Alcohol in Sport

The debate over whether professional athletes should be allowed to drink in excess is ongoing and has been brought to light in recent months after incidents involving Ben Stokes and Wayne Rooney.

The arguments for and against drinking are both credible and it comes down to a matter of opinion as to which you side with.

The main problem is that these athletes often portray a lifestyle that ‘dehumanises’ them; when they are then involved in an incident that is more associated with a bloke from down the local pub, it can seem far more shocking than it should. This is heightened when images and opinions spread like wildfire on social media in seconds.

The reaction of the public depends on 2 points: 1. The timing of the incident, and 2. The level of embarrassment

You have Ben Stokes achieving the worst combination in extremely poor timing (Pre-Ashes Tour, and during a One Day International Series), in an extremely disappointing and embarrassing incident.

Or you have someone like Peter Crouch, filmed dancing on a night out in the off season, which in a way, endears him to fans as they are more able to associate with his behaviour.

Drinking at the right time, in the right situation, with the right attitude is more often than not harmless; but when these high-profile athletes get it wrong, it can be career threatening.


Different sports and teams have different attitudes towards drinking

Sports like rugby have drinking ingrained into their culture and this often brings with it a more relaxed attitude. Players grow up watching their parents / peers have a drink after a match, and it is a social occasion where teams can go over incidents which happened in the game.  When managed well, like the current England squad, players seem to have a sensible attitude towards drinking because they know if they get it wrong, it could be their one and only chance. Poor management, advertised by England at the 2011 Rugby World Cup, will lead to disappointing results. Drinking is always more acceptable when you are winning.

English cricketers seem to have a love/hate relationship with alcohol. A lot of the press associated with the team and drinking in the past has been negative. There is no excuse for the recent misdemeanours of Ben Stokes, and the furore surrounding his selection will not help the England team this Winter – there should have been a definitive yes/no a long time ago.

When the players urinated on the pitch at the Oval following the Ashes series win in 2013, it was no doubt alcohol induced, and was the start of a remarkable downfall of the number one ranked team in the world.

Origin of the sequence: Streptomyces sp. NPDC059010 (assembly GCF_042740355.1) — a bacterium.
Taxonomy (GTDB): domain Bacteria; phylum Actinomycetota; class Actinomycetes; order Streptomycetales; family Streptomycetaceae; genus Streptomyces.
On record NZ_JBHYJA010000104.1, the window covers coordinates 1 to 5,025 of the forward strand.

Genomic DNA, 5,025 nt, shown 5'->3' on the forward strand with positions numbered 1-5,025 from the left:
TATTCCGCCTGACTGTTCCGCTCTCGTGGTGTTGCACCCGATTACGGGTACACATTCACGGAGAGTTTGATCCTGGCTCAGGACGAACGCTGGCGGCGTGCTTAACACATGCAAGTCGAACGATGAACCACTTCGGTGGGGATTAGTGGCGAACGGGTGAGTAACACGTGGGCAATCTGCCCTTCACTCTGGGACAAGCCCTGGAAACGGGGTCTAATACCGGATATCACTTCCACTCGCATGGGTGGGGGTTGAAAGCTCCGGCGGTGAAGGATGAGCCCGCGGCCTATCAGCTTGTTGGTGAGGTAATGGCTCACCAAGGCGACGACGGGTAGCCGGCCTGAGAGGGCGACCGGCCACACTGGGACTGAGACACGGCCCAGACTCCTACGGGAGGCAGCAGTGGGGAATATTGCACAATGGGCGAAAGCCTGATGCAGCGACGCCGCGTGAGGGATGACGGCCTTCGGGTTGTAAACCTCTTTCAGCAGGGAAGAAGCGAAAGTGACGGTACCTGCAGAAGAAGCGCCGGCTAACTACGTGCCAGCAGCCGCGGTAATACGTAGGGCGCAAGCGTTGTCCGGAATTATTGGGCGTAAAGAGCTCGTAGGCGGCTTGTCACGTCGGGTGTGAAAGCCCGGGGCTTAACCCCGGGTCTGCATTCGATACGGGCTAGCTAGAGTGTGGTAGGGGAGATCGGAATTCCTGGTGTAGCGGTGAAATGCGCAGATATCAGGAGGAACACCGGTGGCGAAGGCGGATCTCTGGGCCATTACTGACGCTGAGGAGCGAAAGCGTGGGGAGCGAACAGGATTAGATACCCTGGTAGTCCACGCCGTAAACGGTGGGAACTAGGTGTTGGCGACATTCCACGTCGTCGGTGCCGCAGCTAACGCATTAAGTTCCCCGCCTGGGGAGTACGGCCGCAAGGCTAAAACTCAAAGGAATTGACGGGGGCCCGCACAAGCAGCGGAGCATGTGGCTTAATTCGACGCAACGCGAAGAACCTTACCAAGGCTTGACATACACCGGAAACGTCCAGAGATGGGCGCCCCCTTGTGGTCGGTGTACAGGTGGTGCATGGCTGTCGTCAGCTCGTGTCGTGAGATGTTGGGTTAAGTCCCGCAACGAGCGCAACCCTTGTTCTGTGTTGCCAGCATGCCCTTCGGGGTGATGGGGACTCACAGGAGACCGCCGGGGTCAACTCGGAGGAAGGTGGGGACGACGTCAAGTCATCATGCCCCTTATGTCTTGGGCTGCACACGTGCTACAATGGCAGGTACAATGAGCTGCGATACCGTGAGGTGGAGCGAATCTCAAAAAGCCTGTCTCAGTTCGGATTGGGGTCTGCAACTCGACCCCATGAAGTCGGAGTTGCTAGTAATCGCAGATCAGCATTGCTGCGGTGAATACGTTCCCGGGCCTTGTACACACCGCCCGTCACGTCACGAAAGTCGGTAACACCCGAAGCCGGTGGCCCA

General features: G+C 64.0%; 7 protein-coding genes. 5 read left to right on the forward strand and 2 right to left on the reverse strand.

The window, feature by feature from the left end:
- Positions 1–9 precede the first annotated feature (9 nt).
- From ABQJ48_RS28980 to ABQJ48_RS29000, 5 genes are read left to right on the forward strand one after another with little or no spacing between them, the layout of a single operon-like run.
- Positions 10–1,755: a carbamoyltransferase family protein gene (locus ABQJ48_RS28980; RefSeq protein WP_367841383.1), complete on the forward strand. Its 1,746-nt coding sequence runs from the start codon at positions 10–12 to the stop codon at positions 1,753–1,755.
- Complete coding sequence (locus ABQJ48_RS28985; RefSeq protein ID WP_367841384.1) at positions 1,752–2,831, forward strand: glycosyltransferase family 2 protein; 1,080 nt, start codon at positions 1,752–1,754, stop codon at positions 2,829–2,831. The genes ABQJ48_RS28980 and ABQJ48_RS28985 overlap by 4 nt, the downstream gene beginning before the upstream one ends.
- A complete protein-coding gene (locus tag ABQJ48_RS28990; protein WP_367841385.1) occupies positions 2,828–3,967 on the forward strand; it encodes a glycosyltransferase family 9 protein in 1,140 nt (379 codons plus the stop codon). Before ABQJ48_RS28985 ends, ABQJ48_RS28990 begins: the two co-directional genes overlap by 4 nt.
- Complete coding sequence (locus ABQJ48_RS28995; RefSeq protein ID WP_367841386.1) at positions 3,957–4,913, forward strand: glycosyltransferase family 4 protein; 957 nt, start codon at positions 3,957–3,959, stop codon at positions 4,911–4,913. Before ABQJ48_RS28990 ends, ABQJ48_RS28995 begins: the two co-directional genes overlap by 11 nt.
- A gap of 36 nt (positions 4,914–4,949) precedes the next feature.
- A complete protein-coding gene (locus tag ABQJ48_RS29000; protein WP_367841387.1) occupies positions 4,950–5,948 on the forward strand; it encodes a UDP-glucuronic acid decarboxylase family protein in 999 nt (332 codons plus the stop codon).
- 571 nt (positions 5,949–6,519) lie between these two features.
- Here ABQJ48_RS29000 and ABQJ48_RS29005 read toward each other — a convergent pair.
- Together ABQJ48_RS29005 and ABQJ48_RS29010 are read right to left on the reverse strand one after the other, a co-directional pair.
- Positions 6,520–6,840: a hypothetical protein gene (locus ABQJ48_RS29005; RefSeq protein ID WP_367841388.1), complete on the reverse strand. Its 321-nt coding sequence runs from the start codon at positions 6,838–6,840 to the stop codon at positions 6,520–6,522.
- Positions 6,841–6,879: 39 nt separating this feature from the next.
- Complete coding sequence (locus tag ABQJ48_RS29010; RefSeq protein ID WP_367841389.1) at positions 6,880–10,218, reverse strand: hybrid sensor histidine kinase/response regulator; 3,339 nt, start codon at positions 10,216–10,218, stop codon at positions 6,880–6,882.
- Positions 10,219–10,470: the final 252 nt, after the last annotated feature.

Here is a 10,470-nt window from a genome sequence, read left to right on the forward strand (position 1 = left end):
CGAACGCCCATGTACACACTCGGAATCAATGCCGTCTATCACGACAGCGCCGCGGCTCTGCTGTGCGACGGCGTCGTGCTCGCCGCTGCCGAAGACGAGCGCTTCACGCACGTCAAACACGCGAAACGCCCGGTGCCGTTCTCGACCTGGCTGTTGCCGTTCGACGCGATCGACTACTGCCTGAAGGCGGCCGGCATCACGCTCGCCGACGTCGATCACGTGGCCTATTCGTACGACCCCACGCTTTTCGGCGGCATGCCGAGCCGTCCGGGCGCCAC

Ben Stokes has tarnished his reputation with recent events, and in a way, this can be compared to the ‘Fredalo’ incident of the 2007 Cricket World Cup. Two players of similar ilk, getting themselves into unfortunate situations under the influence. Although damming at the time, I would argue that Flintoff’s incident has helped his post cricketing life. The disappointment of losing at that World Cup is long gone, and Flintoff now appears on shows like A League of Their Own, in part due to the fame he generated through such incidents. The only show Ben Stokes may appear on is Ringside.

Professional footballers are arguably under more scrutiny than any sportspeople on a day to day basis, meaning incidents involving alcohol are blown entirely out of proportion. For this reason, it is no surprise how rarely we ever see these famous faces worse for wear. There must be a fear that any misdemeanour will be recorded and shared, and so any fun they do have is behind closed doors – this is a shame.

Football is almost always ‘on’ as well and so time off is limited. Top players can be playing 3 times in a week for up to 40 weeks of the year – This would not be possible when combined with drinking in the modern-day game.

Again, it all boils down to behaviour. I can sympathise with Wayne Rooney when he stays up late after an international for a few too many drinks, but too many times he has been caught in situations which have damaged his reputation and change my perspective on him as a person. This cannot be blamed on the media.


Witness the Fitness

Fitness is a substantial factor in this debate. Phil Taylor can get away with a few pints the night before a World Championship final, whereas if Chris Froome was to spend the evening before the feared Alpe D’Huez climb in a local French bar until the early hours, there is unlikely to even be a secret package that could help him to the top.  Sufficed to say, the timing of consumption is irrelevant here; to be competitive, Chris Froome must remain in peak physical condition, which cannot be achieved alongside regular drinking. This clearly isn’t a worry for Phil the Power.

An ongoing argument in the world of golf surrounds fitness. In a game played at walking pace where your equipment is carried for you it seems unusual that players are now advised that time in the gym will improve their game. The only obvious benefit is length, but from experience,  I can tell you it is not all about that. I would say fitness in golf is more around health and well being rather than genuine strength.


Is it worth it?

A lot of the world that we live in accepts alcohol as a way of life. There are rarely times when it isn’t involved in a social situation, and it can be hard to avoid even when you want to.

As a professional sports person, there are certain sacrifices you may have to make to be the best you can be, and there are some who need to understand their position of responsibility far better than they do. Travelling the world doing what you love is a privilege, and is something I for one would trade in for a drink.

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